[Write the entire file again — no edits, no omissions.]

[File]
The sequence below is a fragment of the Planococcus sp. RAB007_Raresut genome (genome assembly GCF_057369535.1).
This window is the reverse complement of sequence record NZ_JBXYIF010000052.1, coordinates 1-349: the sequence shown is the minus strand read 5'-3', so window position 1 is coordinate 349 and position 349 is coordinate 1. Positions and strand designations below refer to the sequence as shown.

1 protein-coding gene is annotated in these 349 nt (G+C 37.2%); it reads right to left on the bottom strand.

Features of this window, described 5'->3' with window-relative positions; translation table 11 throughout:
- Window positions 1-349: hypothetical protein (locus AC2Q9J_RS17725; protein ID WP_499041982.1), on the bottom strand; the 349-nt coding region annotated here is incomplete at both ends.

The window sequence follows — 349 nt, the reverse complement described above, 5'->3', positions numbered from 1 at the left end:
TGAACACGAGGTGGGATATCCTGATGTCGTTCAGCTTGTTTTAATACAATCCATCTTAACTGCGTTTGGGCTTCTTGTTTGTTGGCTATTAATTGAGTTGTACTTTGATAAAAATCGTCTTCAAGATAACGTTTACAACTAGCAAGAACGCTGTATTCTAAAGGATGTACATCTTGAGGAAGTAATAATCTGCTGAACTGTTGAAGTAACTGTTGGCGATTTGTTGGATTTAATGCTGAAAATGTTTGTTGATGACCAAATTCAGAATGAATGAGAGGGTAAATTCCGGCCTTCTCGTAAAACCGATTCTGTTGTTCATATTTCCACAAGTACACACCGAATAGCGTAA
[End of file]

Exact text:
The sequence below is a fragment of the Planococcus sp. RAB007_Raresut genome (genome assembly GCF_057369535.1).
This window is the reverse complement of sequence record NZ_JBXYIF010000052.1, coordinates 1-349: the sequence shown is the minus strand read 5'-3', so window position 1 is coordinate 349 and position 349 is coordinate 1. Positions and strand designations below refer to the sequence as shown.

1 protein-coding gene is annotated in these 349 nt (G+C 37.2%); it reads right to left on the bottom strand.

Features of this window, described 5'->3' with window-relative positions; translation table 11 throughout:
- Window positions 1-349: hypothetical protein (locus AC2Q9J_RS17725; protein ID WP_499041982.1), on the bottom strand; the 349-nt coding region annotated here is incomplete at both ends.

The window sequence follows — 349 nt, the reverse complement described above, 5'->3', positions numbered from 1 at the left end:
TGAACACGAGGTGGGATATCCTGATGTCGTTCAGCTTGTTTTAATACAATCCATCTTAACTGCGTTTGGGCTTCTTGTTTGTTGGCTATTAATTGAGTTGTACTTTGATAAAAATCGTCTTCAAGATAACGTTTACAACTAGCAAGAACGCTGTATTCTAAAGGATGTACATCTTGAGGAAGTAATAATCTGCTGAACTGTTGAAGTAACTGTTGGCGATTTGTTGGATTTAATGCTGAAAATGTTTGTTGATGACCAAATTCAGAATGAATGAGAGGGTAAATTCCGGCCTTCTCGTAAAACCGATTCTGTTGTTCATATTTCCACAAGTACACACCGAATAGCGTAA